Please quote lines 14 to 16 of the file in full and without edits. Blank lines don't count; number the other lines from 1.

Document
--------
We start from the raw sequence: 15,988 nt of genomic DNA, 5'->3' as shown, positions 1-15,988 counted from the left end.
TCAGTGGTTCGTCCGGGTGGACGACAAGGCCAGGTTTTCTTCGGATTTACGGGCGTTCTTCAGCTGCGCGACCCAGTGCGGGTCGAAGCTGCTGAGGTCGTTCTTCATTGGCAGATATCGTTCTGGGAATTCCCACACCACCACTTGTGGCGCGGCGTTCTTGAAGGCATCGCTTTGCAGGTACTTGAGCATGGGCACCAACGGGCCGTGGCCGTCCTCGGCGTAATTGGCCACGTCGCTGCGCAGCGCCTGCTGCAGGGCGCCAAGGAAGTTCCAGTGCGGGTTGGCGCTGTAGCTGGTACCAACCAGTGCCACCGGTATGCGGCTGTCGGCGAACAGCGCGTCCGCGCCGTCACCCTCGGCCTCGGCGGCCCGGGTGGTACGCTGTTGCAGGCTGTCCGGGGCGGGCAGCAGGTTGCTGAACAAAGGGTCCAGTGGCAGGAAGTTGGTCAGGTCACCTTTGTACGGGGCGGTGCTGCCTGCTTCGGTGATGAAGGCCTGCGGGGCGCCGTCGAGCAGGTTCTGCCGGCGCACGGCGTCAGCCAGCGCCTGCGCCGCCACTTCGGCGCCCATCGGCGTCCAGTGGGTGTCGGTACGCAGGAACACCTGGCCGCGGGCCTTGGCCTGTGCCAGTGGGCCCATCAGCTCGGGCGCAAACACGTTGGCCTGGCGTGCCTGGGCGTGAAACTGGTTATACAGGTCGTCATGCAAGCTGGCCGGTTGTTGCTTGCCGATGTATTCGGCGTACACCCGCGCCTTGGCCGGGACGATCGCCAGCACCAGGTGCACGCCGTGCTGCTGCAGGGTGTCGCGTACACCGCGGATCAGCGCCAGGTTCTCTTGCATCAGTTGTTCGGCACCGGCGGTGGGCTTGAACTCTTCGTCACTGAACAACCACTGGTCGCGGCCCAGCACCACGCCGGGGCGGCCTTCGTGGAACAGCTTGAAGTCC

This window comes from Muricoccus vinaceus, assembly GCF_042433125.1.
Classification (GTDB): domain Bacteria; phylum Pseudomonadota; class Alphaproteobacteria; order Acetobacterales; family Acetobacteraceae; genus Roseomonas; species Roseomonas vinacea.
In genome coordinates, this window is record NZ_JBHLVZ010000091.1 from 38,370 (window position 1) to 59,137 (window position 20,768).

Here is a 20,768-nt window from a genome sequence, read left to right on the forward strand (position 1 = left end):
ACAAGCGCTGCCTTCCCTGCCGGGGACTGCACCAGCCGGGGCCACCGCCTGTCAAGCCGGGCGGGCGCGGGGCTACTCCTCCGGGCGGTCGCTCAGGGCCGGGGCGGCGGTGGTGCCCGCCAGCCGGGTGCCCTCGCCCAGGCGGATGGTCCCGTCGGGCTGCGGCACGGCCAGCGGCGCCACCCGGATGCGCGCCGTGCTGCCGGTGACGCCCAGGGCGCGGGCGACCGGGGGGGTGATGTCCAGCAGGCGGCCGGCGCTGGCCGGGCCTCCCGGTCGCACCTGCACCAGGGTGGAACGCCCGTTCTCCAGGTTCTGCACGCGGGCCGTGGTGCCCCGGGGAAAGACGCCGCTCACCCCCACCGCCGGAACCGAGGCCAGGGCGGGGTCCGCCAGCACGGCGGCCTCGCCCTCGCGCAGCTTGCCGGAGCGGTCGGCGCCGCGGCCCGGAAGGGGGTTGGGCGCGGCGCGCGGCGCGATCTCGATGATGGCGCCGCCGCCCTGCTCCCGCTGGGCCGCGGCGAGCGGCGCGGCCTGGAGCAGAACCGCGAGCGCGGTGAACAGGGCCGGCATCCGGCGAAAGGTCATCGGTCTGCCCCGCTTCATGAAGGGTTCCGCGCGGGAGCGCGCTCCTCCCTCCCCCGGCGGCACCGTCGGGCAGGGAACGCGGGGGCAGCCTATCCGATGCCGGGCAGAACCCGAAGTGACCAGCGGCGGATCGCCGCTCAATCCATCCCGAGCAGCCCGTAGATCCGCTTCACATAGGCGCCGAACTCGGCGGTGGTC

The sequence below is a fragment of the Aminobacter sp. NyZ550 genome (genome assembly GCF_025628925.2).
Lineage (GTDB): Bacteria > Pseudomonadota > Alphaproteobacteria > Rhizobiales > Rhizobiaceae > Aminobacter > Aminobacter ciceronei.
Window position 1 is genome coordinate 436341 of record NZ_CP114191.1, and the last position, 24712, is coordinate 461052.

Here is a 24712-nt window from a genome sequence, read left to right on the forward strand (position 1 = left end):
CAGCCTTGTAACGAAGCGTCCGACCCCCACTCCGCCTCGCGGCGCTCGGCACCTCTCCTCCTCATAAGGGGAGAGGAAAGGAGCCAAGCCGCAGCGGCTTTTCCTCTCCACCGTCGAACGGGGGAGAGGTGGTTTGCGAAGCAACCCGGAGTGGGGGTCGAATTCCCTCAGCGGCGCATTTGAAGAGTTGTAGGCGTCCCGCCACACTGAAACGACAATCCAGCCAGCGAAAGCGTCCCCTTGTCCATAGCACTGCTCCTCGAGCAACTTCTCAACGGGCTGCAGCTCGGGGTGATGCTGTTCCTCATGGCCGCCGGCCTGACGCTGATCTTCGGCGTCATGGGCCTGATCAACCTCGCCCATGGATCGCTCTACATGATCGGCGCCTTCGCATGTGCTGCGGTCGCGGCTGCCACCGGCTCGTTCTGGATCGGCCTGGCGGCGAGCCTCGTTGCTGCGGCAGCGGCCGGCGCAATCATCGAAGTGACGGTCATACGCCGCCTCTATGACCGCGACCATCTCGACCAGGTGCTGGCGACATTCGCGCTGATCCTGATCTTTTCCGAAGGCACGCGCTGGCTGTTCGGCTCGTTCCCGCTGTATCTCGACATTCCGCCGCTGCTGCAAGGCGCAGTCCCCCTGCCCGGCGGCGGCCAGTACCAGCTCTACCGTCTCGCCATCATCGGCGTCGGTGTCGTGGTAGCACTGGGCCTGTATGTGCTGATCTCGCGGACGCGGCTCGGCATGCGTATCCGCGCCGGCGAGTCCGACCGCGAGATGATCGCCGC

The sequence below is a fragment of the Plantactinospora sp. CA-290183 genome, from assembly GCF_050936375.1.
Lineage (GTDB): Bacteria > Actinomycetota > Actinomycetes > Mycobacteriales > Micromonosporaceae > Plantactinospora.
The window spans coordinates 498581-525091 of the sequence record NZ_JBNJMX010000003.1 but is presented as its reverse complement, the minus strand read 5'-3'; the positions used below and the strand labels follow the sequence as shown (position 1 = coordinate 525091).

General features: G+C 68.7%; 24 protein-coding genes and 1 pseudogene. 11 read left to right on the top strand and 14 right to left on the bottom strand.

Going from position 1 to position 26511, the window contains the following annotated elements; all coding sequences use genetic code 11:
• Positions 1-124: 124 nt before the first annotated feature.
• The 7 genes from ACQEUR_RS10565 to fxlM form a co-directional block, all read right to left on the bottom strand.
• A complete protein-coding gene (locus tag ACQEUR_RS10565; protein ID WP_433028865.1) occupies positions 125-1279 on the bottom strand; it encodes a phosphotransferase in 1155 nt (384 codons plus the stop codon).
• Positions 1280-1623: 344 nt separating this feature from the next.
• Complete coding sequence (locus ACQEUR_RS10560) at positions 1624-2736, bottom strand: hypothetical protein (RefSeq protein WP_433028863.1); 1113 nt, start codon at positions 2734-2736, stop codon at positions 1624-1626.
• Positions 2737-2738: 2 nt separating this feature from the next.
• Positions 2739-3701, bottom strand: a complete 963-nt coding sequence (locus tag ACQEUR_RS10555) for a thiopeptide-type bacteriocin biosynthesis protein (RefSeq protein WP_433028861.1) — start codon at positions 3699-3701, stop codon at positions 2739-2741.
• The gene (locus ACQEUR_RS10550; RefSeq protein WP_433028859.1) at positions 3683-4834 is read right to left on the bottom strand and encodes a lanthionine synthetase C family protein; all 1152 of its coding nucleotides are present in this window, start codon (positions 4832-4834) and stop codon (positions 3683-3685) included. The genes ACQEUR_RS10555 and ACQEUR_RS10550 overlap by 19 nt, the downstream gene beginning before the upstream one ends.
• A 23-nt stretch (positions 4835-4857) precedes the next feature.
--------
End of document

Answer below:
Lineage (GTDB): Bacteria > Actinomycetota > Actinomycetes > Mycobacteriales > Micromonosporaceae > Plantactinospora.
The window spans coordinates 498581-525091 of the sequence record NZ_JBNJMX010000003.1 but is presented as its reverse complement, the minus strand read 5'-3'; the positions used below and the strand labels follow the sequence as shown (position 1 = coordinate 525091).

General features: G+C 68.7%; 24 protein-coding genes and 1 pseudogene. 11 read left to right on the top strand and 14 right to left on the bottom strand.